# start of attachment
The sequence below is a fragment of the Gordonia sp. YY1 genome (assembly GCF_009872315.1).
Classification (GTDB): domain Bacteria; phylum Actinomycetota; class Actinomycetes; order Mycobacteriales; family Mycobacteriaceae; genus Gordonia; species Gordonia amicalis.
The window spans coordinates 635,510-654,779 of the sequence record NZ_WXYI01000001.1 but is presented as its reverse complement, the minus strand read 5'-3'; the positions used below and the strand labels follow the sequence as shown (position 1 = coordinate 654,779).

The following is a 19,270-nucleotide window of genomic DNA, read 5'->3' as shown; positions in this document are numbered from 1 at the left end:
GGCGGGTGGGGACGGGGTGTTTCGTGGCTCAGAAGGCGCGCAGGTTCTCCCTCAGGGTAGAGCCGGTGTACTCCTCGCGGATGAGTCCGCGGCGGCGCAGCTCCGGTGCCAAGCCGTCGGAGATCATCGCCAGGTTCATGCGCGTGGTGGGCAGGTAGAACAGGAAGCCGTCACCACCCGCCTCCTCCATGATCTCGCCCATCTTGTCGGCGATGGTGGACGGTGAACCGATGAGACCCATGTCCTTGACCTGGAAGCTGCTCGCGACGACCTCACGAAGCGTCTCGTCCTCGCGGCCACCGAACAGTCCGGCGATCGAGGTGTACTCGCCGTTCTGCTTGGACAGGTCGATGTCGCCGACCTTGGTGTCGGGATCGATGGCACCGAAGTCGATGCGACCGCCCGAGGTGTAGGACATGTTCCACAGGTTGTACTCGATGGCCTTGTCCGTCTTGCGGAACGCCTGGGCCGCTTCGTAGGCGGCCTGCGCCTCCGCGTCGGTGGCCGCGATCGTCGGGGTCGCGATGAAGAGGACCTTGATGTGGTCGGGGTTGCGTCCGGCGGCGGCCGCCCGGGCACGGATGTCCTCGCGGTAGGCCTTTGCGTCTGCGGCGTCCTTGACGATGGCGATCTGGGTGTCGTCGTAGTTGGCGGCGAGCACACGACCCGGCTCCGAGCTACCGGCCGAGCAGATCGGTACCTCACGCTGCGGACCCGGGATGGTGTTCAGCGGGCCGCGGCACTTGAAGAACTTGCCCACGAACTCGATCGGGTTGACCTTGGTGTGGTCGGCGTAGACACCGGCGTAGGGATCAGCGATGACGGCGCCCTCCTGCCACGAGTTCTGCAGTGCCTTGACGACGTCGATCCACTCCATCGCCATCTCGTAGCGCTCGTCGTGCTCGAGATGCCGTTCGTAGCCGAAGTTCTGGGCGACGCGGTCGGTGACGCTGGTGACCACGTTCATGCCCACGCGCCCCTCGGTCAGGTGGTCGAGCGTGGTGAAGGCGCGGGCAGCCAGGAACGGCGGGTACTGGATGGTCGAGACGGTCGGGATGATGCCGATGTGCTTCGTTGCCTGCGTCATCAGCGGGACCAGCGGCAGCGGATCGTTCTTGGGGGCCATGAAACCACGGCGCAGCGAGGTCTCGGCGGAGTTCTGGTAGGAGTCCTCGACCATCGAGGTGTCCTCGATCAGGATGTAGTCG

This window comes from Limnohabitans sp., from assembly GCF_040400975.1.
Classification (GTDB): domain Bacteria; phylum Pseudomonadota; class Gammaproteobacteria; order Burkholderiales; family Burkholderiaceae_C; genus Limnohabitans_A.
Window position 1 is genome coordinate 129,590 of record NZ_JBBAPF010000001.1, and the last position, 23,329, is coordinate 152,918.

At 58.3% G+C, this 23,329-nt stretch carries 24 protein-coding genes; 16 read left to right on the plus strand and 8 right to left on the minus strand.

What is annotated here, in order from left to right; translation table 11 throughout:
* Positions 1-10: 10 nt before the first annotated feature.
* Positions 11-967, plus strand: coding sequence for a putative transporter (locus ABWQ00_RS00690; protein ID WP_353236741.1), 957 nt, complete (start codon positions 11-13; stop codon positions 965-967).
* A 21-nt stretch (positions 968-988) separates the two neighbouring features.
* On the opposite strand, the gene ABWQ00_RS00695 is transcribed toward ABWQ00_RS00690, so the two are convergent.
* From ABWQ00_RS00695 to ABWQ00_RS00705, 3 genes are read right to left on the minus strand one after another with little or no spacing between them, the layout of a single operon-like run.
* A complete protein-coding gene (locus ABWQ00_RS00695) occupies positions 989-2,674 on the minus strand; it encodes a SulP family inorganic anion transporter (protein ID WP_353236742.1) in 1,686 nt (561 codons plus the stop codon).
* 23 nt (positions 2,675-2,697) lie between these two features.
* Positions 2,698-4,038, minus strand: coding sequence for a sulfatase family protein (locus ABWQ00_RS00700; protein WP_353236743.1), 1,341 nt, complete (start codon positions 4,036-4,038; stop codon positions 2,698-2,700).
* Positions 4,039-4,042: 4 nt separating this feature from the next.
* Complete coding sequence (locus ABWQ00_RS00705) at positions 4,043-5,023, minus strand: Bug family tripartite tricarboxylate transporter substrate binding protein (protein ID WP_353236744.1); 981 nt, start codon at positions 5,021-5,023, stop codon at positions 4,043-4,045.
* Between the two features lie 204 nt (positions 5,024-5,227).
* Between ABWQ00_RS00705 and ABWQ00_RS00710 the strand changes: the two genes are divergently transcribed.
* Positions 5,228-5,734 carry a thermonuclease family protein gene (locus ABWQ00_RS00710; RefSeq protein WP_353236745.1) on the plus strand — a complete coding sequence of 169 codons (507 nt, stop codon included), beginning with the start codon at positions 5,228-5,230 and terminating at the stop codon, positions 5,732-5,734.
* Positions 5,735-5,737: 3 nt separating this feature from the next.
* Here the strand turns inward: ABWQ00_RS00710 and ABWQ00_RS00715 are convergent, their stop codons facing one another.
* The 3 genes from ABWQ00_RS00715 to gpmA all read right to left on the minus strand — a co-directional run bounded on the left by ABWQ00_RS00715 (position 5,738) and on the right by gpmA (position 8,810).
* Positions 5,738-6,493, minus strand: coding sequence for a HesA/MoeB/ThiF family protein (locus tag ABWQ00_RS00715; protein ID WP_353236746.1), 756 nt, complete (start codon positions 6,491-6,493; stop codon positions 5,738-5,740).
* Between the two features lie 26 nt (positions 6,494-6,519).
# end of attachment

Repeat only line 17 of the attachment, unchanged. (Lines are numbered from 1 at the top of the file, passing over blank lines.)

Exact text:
* 23 nt (positions 2,675-2,697) lie between these two features.